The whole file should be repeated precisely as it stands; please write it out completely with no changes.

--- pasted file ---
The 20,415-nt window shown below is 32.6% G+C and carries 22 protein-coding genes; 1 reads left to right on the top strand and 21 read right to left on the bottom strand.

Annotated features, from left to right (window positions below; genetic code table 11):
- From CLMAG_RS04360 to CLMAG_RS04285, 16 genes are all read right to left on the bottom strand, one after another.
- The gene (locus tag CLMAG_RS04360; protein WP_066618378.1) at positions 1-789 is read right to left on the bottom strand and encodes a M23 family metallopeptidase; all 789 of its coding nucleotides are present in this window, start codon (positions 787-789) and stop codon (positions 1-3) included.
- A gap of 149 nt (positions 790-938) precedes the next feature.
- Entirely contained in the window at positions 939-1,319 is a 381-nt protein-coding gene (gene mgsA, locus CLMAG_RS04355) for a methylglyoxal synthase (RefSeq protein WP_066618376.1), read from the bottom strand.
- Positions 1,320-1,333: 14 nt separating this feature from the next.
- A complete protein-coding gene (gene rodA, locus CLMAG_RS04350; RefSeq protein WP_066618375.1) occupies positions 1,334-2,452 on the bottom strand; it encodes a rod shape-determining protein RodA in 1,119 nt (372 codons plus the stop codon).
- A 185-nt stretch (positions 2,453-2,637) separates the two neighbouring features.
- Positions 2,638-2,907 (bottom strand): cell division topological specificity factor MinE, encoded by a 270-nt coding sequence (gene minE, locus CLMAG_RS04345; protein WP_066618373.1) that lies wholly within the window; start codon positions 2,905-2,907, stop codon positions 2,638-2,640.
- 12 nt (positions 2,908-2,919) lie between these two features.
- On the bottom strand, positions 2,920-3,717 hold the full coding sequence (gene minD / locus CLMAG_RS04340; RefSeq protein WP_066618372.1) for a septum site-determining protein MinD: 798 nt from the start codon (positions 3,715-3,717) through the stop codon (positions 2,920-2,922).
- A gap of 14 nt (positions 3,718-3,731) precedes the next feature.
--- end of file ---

The 20,415-nt window shown below is 32.6% G+C and carries 22 protein-coding genes; 1 reads left to right on the top strand and 21 read right to left on the bottom strand.

Annotated features, from left to right (window positions below; genetic code table 11):
- From CLMAG_RS04360 to CLMAG_RS04285, 16 genes are all read right to left on the bottom strand, one after another.
- The gene (locus tag CLMAG_RS04360; protein WP_066618378.1) at positions 1-789 is read right to left on the bottom strand and encodes a M23 family metallopeptidase; all 789 of its coding nucleotides are present in this window, start codon (positions 787-789) and stop codon (positions 1-3) included.
- A gap of 149 nt (positions 790-938) precedes the next feature.
- Entirely contained in the window at positions 939-1,319 is a 381-nt protein-coding gene (gene mgsA, locus CLMAG_RS04355) for a methylglyoxal synthase (RefSeq protein WP_066618376.1), read from the bottom strand.
- Positions 1,320-1,333: 14 nt separating this feature from the next.
- A complete protein-coding gene (gene rodA, locus CLMAG_RS04350; RefSeq protein WP_066618375.1) occupies positions 1,334-2,452 on the bottom strand; it encodes a rod shape-determining protein RodA in 1,119 nt (372 codons plus the stop codon).
- A 185-nt stretch (positions 2,453-2,637) separates the two neighbouring features.
- Positions 2,638-2,907 (bottom strand): cell division topological specificity factor MinE, encoded by a 270-nt coding sequence (gene minE, locus CLMAG_RS04345; protein WP_066618373.1) that lies wholly within the window; start codon positions 2,905-2,907, stop codon positions 2,638-2,640.
- 12 nt (positions 2,908-2,919) lie between these two features.
- On the bottom strand, positions 2,920-3,717 hold the full coding sequence (gene minD / locus CLMAG_RS04340; RefSeq protein WP_066618372.1) for a septum site-determining protein MinD: 798 nt from the start codon (positions 3,715-3,717) through the stop codon (positions 2,920-2,922).
- A gap of 14 nt (positions 3,718-3,731) precedes the next feature.